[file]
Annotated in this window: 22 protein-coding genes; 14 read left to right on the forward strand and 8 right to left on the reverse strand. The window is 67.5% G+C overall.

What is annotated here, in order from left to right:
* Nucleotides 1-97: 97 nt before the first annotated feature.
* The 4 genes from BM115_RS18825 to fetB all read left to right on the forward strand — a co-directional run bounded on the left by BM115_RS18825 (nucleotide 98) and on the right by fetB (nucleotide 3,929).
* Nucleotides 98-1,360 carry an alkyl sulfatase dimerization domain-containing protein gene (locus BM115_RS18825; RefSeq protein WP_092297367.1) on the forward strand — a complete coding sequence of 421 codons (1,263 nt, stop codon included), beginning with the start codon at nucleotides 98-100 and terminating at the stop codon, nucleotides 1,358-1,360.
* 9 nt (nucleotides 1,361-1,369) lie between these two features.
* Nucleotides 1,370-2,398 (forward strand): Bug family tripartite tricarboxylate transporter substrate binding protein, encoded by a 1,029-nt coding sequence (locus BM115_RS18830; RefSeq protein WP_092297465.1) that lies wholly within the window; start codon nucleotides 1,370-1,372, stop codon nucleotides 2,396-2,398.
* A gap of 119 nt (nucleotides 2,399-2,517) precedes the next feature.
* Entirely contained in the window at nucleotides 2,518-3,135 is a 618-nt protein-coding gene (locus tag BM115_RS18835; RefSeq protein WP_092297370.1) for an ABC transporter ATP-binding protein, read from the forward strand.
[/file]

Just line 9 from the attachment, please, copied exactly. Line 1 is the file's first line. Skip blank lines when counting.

* Entirely contained in the window at nucleotides 2,518-3,135 is a 618-nt protein-coding gene (locus tag BM115_RS18835; RefSeq protein WP_092297370.1) for an ABC transporter ATP-binding protein, read from the forward strand.